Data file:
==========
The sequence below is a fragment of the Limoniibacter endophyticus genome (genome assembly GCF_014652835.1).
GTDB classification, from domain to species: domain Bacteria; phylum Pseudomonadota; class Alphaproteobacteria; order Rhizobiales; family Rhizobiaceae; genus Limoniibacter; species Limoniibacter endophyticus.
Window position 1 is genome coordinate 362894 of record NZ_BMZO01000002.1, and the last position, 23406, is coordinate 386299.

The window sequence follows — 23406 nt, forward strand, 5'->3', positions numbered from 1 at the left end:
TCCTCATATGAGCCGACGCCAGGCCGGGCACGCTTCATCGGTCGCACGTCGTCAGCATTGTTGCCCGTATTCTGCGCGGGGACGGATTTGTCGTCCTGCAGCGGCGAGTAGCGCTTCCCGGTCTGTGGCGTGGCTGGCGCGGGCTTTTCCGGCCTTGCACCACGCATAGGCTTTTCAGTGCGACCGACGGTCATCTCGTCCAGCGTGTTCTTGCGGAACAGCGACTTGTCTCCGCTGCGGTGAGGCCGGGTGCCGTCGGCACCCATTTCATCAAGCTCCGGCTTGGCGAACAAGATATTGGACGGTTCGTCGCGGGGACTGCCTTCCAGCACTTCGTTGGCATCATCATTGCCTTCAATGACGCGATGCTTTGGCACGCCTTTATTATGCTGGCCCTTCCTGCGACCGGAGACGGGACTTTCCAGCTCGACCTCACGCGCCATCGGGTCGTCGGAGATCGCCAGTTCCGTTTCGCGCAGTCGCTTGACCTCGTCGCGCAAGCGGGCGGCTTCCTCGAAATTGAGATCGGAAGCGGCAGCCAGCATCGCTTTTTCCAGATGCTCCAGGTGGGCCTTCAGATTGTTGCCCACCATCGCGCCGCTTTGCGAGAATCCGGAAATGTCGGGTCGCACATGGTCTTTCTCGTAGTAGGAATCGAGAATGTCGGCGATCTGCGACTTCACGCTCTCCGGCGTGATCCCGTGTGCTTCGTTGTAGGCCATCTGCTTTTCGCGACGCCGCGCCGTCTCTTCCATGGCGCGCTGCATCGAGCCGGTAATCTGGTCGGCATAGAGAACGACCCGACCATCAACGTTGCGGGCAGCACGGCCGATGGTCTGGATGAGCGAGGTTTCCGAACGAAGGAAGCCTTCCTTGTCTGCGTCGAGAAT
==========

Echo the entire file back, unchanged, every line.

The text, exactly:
The sequence below is a fragment of the Limoniibacter endophyticus genome (genome assembly GCF_014652835.1).
GTDB classification, from domain to species: domain Bacteria; phylum Pseudomonadota; class Alphaproteobacteria; order Rhizobiales; family Rhizobiaceae; genus Limoniibacter; species Limoniibacter endophyticus.
Window position 1 is genome coordinate 362894 of record NZ_BMZO01000002.1, and the last position, 23406, is coordinate 386299.

The window sequence follows — 23406 nt, forward strand, 5'->3', positions numbered from 1 at the left end:
TCCTCATATGAGCCGACGCCAGGCCGGGCACGCTTCATCGGTCGCACGTCGTCAGCATTGTTGCCCGTATTCTGCGCGGGGACGGATTTGTCGTCCTGCAGCGGCGAGTAGCGCTTCCCGGTCTGTGGCGTGGCTGGCGCGGGCTTTTCCGGCCTTGCACCACGCATAGGCTTTTCAGTGCGACCGACGGTCATCTCGTCCAGCGTGTTCTTGCGGAACAGCGACTTGTCTCCGCTGCGGTGAGGCCGGGTGCCGTCGGCACCCATTTCATCAAGCTCCGGCTTGGCGAACAAGATATTGGACGGTTCGTCGCGGGGACTGCCTTCCAGCACTTCGTTGGCATCATCATTGCCTTCAATGACGCGATGCTTTGGCACGCCTTTATTATGCTGGCCCTTCCTGCGACCGGAGACGGGACTTTCCAGCTCGACCTCACGCGCCATCGGGTCGTCGGAGATCGCCAGTTCCGTTTCGCGCAGTCGCTTGACCTCGTCGCGCAAGCGGGCGGCTTCCTCGAAATTGAGATCGGAAGCGGCAGCCAGCATCGCTTTTTCCAGATGCTCCAGGTGGGCCTTCAGATTGTTGCCCACCATCGCGCCGCTTTGCGAGAATCCGGAAATGTCGGGTCGCACATGGTCTTTCTCGTAGTAGGAATCGAGAATGTCGGCGATCTGCGACTTCACGCTCTCCGGCGTGATCCCGTGTGCTTCGTTGTAGGCCATCTGCTTTTCGCGACGCCGCGCCGTCTCTTCCATGGCGCGCTGCATCGAGCCGGTAATCTGGTCGGCATAGAGAACGACCCGACCATCAACGTTGCGGGCAGCACGGCCGATGGTCTGGATGAGCGAGGTTTCCGAACGAAGGAAGCCTTCCTTGTCTGCGTCGAGAAT